New students from Northern Ireland are to be charged fees for studying in the Republic and will have to take out a loan, employment and learning minister Stephen Farry said.
The lender would cover the full cost of the student contribution charge, which is 2,250 euro (£1,774) this year, a means-tested non-repayable grant for living costs of up to £3,475 and a maximum loan for living costs of up to £4,840.
Mr Farry said the arrangements for 2013/14 were broadly equivalent to those for Northern Ireland students studying anywhere in the UK.
"The revised arrangements provide a more level playing field in terms of the student finance package for local students regardless of where they choose to study in the UK and Republic of Ireland and will also ensure an equitable alignment in student support arrangements for all Northern Ireland-domiciled students," he said.
The maximum non-repayable maintenance grant will increase by over 70% to £3,575. A greater number of students will become eligible for a partial maintenance grant as the upper household income threshold will increase from £23,605 to £41,064.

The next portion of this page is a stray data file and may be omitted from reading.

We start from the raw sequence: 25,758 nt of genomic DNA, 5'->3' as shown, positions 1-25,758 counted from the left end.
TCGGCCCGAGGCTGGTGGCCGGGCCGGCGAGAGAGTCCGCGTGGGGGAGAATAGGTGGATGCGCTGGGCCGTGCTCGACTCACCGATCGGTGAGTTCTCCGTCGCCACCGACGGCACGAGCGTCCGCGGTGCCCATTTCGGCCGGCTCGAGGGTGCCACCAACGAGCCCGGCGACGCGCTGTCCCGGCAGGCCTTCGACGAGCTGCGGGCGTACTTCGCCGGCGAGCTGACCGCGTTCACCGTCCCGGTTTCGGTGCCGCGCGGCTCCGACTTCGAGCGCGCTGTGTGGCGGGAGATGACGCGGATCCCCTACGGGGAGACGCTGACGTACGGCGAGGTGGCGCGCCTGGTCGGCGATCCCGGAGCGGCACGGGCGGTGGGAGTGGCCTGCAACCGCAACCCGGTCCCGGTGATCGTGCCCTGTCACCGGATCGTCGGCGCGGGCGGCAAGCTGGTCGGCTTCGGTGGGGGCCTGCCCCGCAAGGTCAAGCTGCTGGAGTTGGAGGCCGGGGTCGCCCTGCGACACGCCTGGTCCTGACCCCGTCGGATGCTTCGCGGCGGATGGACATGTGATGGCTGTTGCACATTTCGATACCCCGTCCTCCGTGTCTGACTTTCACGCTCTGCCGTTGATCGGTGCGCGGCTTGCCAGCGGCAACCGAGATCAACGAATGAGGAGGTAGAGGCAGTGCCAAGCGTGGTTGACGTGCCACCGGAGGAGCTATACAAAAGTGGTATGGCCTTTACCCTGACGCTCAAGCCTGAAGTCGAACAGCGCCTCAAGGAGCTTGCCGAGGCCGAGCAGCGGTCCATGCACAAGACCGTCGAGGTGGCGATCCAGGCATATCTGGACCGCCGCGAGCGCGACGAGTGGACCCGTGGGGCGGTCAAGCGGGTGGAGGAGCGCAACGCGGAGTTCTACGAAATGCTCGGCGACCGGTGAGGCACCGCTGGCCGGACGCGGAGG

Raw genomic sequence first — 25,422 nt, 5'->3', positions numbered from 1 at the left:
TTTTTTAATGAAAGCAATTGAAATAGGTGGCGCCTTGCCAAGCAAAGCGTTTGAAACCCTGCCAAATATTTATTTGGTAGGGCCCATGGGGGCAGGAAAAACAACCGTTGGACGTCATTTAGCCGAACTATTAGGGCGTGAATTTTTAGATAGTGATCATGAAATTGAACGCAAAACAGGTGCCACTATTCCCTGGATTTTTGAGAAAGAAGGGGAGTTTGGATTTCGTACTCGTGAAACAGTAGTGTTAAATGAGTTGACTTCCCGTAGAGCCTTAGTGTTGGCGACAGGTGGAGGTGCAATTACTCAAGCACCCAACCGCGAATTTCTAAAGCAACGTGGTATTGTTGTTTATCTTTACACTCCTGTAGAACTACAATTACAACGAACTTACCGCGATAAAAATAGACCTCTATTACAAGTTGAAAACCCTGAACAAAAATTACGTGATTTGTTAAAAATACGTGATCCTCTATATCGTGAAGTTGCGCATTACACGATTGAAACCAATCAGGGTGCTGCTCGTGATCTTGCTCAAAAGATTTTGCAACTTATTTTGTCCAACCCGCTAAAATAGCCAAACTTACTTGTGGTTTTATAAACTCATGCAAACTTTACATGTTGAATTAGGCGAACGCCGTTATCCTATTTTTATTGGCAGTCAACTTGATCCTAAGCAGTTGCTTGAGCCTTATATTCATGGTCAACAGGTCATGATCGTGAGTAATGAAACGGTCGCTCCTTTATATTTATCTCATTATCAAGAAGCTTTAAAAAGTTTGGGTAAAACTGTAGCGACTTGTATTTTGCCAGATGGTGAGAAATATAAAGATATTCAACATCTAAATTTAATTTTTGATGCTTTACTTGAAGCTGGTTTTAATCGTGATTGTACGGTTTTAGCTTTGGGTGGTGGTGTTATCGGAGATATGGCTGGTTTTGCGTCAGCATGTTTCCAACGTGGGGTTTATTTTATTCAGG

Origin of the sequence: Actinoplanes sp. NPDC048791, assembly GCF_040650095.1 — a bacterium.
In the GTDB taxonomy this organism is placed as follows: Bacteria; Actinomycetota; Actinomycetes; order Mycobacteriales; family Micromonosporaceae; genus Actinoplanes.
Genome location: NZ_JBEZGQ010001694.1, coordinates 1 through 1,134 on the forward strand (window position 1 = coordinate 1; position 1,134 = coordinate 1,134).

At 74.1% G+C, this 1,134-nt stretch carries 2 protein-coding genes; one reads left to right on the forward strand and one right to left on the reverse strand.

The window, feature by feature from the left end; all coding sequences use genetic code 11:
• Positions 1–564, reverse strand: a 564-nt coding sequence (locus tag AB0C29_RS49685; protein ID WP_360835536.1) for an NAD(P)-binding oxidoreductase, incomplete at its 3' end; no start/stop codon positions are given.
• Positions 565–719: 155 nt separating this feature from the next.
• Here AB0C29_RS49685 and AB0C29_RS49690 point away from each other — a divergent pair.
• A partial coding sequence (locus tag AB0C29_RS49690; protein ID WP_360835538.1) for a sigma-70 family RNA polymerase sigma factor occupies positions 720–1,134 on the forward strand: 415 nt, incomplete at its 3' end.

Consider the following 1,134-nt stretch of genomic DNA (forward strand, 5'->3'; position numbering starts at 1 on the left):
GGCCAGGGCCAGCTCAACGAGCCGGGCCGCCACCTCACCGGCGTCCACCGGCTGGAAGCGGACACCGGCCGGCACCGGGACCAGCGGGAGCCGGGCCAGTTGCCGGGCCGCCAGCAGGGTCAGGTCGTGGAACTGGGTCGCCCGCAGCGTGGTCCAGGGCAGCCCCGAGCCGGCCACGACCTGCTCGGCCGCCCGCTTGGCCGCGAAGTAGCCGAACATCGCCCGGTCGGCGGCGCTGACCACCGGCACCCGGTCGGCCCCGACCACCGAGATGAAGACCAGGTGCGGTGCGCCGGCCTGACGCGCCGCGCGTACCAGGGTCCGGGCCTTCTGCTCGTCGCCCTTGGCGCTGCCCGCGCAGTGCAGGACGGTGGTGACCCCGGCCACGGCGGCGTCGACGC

Applicants from Northern Ireland who opt to study in the Republic had been able to do so entirely for free as - in addition to qualifying for free tuition fees as EU citizens - their student contribution fee was paid by the Department for Employment and Learning.
The incentive to study in the Republic was attractive, as students from Northern Ireland who opted to study at home are facing tuition fees of up to £3,465 per year from September.
Mr Farry added: "It is inconsistent to maintain the current system of providing a full non-repayable grant to cover this charge when students from Northern Ireland studying at home and in other parts of the UK are expected to cover the cost of their tuition fees, with the majority applying for student loans for this purpose."
National Union of Students president Adrianne Peltz said ensuring students in Northern Ireland get the best deal possible regardless of where they study must be at the forefront of any decision-making within the Executive.
"Too few students from Northern Ireland are able to take up the enviable opportunity to study in the Republic of Ireland," she said. "This is a first step in redressing the imbalance in support funds that students wishing to study in the Republic have long had to suffer."